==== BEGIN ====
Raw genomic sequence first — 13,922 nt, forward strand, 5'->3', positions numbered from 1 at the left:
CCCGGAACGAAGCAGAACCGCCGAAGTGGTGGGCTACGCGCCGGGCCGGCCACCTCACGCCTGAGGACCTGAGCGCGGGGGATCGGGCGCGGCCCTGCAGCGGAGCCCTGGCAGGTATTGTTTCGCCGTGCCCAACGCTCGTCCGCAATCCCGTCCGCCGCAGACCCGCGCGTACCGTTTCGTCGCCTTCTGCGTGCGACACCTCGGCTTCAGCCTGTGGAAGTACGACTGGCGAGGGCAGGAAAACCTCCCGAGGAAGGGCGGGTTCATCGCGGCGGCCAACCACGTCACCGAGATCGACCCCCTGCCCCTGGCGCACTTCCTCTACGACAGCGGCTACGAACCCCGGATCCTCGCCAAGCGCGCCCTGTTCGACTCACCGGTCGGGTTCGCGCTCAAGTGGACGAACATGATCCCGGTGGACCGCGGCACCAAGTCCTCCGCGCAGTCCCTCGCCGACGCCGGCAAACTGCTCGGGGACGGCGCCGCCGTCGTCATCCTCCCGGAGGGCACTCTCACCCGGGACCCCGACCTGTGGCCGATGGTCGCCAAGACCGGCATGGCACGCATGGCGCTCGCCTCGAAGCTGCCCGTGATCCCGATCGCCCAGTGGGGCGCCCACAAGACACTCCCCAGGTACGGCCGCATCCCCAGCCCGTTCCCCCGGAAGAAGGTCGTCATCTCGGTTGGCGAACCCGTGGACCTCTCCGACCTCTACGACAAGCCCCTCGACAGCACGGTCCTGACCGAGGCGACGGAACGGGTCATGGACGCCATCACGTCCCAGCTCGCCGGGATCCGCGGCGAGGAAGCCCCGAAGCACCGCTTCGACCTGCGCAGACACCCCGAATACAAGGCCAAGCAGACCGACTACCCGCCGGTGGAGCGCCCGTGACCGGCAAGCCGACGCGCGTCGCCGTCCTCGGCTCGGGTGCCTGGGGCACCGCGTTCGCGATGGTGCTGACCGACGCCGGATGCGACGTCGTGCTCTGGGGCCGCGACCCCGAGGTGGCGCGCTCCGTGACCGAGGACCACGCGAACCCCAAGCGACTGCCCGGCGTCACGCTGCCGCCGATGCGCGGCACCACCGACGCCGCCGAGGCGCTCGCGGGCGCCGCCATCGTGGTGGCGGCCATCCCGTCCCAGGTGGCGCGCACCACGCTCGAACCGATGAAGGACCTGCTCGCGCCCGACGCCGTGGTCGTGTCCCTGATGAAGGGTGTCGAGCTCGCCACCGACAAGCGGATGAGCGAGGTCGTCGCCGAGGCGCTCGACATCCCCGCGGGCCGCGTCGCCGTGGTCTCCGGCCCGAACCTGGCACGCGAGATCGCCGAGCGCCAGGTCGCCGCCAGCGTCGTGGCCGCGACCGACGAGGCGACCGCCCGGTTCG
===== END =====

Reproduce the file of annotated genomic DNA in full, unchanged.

Raw genomic sequence first — 13,922 nt, forward strand, 5'->3', positions numbered from 1 at the left:
CCCGGAACGAAGCAGAACCGCCGAAGTGGTGGGCTACGCGCCGGGCCGGCCACCTCACGCCTGAGGACCTGAGCGCGGGGGATCGGGCGCGGCCCTGCAGCGGAGCCCTGGCAGGTATTGTTTCGCCGTGCCCAACGCTCGTCCGCAATCCCGTCCGCCGCAGACCCGCGCGTACCGTTTCGTCGCCTTCTGCGTGCGACACCTCGGCTTCAGCCTGTGGAAGTACGACTGGCGAGGGCAGGAAAACCTCCCGAGGAAGGGCGGGTTCATCGCGGCGGCCAACCACGTCACCGAGATCGACCCCCTGCCCCTGGCGCACTTCCTCTACGACAGCGGCTACGAACCCCGGATCCTCGCCAAGCGCGCCCTGTTCGACTCACCGGTCGGGTTCGCGCTCAAGTGGACGAACATGATCCCGGTGGACCGCGGCACCAAGTCCTCCGCGCAGTCCCTCGCCGACGCCGGCAAACTGCTCGGGGACGGCGCCGCCGTCGTCATCCTCCCGGAGGGCACTCTCACCCGGGACCCCGACCTGTGGCCGATGGTCGCCAAGACCGGCATGGCACGCATGGCGCTCGCCTCGAAGCTGCCCGTGATCCCGATCGCCCAGTGGGGCGCCCACAAGACACTCCCCAGGTACGGCCGCATCCCCAGCCCGTTCCCCCGGAAGAAGGTCGTCATCTCGGTTGGCGAACCCGTGGACCTCTCCGACCTCTACGACAAGCCCCTCGACAGCACGGTCCTGACCGAGGCGACGGAACGGGTCATGGACGCCATCACGTCCCAGCTCGCCGGGATCCGCGGCGAGGAAGCCCCGAAGCACCGCTTCGACCTGCGCAGACACCCCGAATACAAGGCCAAGCAGACCGACTACCCGCCGGTGGAGCGCCCGTGACCGGCAAGCCGACGCGCGTCGCCGTCCTCGGCTCGGGTGCCTGGGGCACCGCGTTCGCGATGGTGCTGACCGACGCCGGATGCGACGTCGTGCTCTGGGGCCGCGACCCCGAGGTGGCGCGCTCCGTGACCGAGGACCACGCGAACCCCAAGCGACTGCCCGGCGTCACGCTGCCGCCGATGCGCGGCACCACCGACGCCGCCGAGGCGCTCGCGGGCGCCGCCATCGTGGTGGCGGCCATCCCGTCCCAGGTGGCGCGCACCACGCTCGAACCGATGAAGGACCTGCTCGCGCCCGACGCCGTGGTCGTGTCCCTGATGAAGGGTGTCGAGCTCGCCACCGACAAGCGGATGAGCGAGGTCGTCGCCGAGGCGCTCGACATCCCCGCGGGCCGCGTCGCCGTGGTCTCCGGCCCGAACCTGGCACGCGAGATCGCCGAGCGCCAGGTCGCCGCCAGCGTCGTGGCCGCGACCGACGAGGCGACCGCCCGGTTCG